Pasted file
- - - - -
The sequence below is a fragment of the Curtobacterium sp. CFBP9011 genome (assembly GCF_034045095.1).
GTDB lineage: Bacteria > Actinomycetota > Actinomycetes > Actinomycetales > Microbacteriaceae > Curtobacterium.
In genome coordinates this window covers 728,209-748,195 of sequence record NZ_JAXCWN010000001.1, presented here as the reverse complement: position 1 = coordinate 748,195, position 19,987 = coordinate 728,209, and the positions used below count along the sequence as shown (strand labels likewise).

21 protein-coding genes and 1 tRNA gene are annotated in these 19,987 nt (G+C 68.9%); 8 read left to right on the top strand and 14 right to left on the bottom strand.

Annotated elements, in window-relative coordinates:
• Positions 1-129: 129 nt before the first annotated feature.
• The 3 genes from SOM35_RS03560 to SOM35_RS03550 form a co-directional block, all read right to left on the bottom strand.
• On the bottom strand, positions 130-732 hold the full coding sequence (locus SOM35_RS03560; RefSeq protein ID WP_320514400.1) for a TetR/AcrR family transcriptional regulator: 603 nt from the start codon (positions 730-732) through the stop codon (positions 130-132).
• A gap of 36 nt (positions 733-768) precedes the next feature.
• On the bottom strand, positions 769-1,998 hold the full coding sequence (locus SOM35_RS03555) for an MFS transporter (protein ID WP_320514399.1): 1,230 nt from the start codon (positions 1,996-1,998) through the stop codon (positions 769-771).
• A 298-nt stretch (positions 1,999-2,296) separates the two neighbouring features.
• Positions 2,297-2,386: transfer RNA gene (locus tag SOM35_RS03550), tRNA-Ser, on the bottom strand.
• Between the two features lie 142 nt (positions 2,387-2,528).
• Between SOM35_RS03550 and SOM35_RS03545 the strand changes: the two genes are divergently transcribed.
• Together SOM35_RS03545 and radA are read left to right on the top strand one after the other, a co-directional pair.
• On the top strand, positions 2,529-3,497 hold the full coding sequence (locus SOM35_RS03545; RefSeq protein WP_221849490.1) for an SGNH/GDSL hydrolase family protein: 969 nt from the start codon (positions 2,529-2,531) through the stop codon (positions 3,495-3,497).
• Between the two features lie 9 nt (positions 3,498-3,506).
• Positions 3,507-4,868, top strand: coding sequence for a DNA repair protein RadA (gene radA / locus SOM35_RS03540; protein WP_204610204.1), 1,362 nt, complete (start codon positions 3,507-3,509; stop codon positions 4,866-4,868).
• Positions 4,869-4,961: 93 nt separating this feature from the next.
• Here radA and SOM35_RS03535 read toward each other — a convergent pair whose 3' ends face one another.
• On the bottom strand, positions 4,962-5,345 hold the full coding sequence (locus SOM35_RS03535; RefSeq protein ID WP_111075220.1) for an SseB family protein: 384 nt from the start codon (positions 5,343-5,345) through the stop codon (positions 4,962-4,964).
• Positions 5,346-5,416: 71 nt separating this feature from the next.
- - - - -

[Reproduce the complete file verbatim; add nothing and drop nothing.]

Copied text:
The sequence below is a fragment of the Curtobacterium sp. CFBP9011 genome (assembly GCF_034045095.1).
GTDB lineage: Bacteria > Actinomycetota > Actinomycetes > Actinomycetales > Microbacteriaceae > Curtobacterium.
In genome coordinates this window covers 728,209-748,195 of sequence record NZ_JAXCWN010000001.1, presented here as the reverse complement: position 1 = coordinate 748,195, position 19,987 = coordinate 728,209, and the positions used below count along the sequence as shown (strand labels likewise).

21 protein-coding genes and 1 tRNA gene are annotated in these 19,987 nt (G+C 68.9%); 8 read left to right on the top strand and 14 right to left on the bottom strand.

Annotated elements, in window-relative coordinates:
• Positions 1-129: 129 nt before the first annotated feature.
• The 3 genes from SOM35_RS03560 to SOM35_RS03550 form a co-directional block, all read right to left on the bottom strand.
• On the bottom strand, positions 130-732 hold the full coding sequence (locus SOM35_RS03560; RefSeq protein ID WP_320514400.1) for a TetR/AcrR family transcriptional regulator: 603 nt from the start codon (positions 730-732) through the stop codon (positions 130-132).
• A gap of 36 nt (positions 733-768) precedes the next feature.
• On the bottom strand, positions 769-1,998 hold the full coding sequence (locus SOM35_RS03555) for an MFS transporter (protein ID WP_320514399.1): 1,230 nt from the start codon (positions 1,996-1,998) through the stop codon (positions 769-771).
• A 298-nt stretch (positions 1,999-2,296) separates the two neighbouring features.
• Positions 2,297-2,386: transfer RNA gene (locus tag SOM35_RS03550), tRNA-Ser, on the bottom strand.
• Between the two features lie 142 nt (positions 2,387-2,528).
• Between SOM35_RS03550 and SOM35_RS03545 the strand changes: the two genes are divergently transcribed.
• Together SOM35_RS03545 and radA are read left to right on the top strand one after the other, a co-directional pair.
• On the top strand, positions 2,529-3,497 hold the full coding sequence (locus SOM35_RS03545; RefSeq protein WP_221849490.1) for an SGNH/GDSL hydrolase family protein: 969 nt from the start codon (positions 2,529-2,531) through the stop codon (positions 3,495-3,497).
• Between the two features lie 9 nt (positions 3,498-3,506).
• Positions 3,507-4,868, top strand: coding sequence for a DNA repair protein RadA (gene radA / locus SOM35_RS03540; protein WP_204610204.1), 1,362 nt, complete (start codon positions 3,507-3,509; stop codon positions 4,866-4,868).
• Positions 4,869-4,961: 93 nt separating this feature from the next.
• Here radA and SOM35_RS03535 read toward each other — a convergent pair whose 3' ends face one another.
• On the bottom strand, positions 4,962-5,345 hold the full coding sequence (locus SOM35_RS03535; RefSeq protein ID WP_111075220.1) for an SseB family protein: 384 nt from the start codon (positions 5,343-5,345) through the stop codon (positions 4,962-4,964).
• Positions 5,346-5,416: 71 nt separating this feature from the next.